Summary: Knowing that you are being underpaid can be difficult, so follow these tips to know if that is your case and then take action.
The feeling of being underpaid is hard to describe and even harder to address. With some jobs there just isn’t enough money to properly compensate workers what they are worth and in other circumstances, the company may not even realize how many responsibilities you have taken on to justify a higher pay. Either way, you need to be aware of the situation so that you can address it properly with your boss to either receive an increase in pay or other benefits.
Here are 12 signs that you are being underpaid:
- Similar postings for the company advertise higher pay.
If your company has multiple positions open that are like yours but the salary is higher, then it is pretty obvious that you are being underpaid. Search your company’s postings every now and then to see what new employees are being offered.
- The company’s revenues are higher than ever but nothing has changed.
This sign may be harder to know if your company is private.
- Research indicates you are underpaid.
Stay on top of current salaries for your type of position using sites like Glassdoor.com, Salary.com, Indeed.com, and PayScale.com.
- The salary for your starting job was below market value and is pretty much the same now.
You may have accepted a salary for your first job that you knew was low but compare it to now. If your salary hasn’t increased much since and it has been quite some time since you took that first job, then chances are you are underpaid.
- You make less than your colleagues that have the same experience and education.
Co-workers don’t often talk about their salary but sometimes it may come up. Take notice if a colleague at your company or another company is being paid significantly more.
- Your responsibilities have increased but salary has not.
If you keep taking on new roles and duties that give you more responsibilities but are not receiving even a discussion about getting a salary increase then there is a problem. Also, if your job title gets an upgrade but your income does not then it’s a sign.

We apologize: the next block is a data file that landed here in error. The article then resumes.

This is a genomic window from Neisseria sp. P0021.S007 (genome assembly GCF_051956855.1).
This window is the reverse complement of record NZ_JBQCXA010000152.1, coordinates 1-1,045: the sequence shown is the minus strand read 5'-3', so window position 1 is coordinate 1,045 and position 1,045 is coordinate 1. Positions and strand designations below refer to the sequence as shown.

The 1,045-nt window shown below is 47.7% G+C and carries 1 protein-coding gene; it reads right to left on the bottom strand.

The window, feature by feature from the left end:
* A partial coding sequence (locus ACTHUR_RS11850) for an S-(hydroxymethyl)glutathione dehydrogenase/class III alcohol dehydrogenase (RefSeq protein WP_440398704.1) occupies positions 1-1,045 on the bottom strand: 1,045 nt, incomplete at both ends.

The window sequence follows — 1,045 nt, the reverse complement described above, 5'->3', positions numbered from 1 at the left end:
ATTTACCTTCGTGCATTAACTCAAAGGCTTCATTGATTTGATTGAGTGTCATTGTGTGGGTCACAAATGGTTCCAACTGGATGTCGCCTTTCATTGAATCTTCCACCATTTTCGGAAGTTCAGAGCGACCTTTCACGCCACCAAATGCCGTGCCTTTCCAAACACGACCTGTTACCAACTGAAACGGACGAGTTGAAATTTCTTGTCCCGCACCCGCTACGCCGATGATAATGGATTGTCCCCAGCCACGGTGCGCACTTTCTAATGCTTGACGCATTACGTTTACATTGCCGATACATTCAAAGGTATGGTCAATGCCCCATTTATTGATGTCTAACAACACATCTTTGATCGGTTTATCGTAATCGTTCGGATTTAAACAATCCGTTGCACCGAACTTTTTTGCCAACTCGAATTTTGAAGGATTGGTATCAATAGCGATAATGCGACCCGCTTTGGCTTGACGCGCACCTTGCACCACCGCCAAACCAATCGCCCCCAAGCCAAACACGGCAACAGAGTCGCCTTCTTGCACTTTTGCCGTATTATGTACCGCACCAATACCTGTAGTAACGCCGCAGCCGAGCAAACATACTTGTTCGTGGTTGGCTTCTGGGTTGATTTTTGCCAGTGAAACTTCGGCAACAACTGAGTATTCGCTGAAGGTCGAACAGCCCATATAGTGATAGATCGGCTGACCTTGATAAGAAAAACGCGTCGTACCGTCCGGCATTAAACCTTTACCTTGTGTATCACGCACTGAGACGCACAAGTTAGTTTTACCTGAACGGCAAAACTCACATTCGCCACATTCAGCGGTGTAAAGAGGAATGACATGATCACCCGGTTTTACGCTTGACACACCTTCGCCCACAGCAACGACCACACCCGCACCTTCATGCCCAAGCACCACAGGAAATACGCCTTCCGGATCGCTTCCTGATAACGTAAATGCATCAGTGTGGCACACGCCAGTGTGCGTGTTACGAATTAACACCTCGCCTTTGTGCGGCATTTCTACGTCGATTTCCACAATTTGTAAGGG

- You are in a specialty area that is not in high demand.
Some jobs are in high demand but there is a large supply of people to fill the demand so the need to pay highly gets undercut.
- Your attitude is “I’m happy to just be employed.”
Becoming complacent to just have a job may allow managers to take advantage of you. While being grateful is not bad, you deserve to be paid what you are worth.
- You haven’t had a performance review or raise in over a year.
A reason managers may not hold a performance review is to avoid the topic of a raise being brought up so ask for a performance review.
- Any salary increase you had is negligible.
A raise in the last couple years of one to three percent is barely anything so make sure that the amount is in line with market standards or else ask for more.
- Your boss avoids the topic whenever you discuss your career path.
Managers and bosses may be reluctant to discuss your long-term career goals with you in fear that it will lead to a discussion about salary.
- There is a high turnover rate at your company.
A positive workplace culture with a high turnover rate doesn’t match. There is a reason everyone is leaving the company and it is not that they don’t like working there.
Photo: usatoday.comSigns You Aren’t Being Paid Enough at Work by Amanda Griffin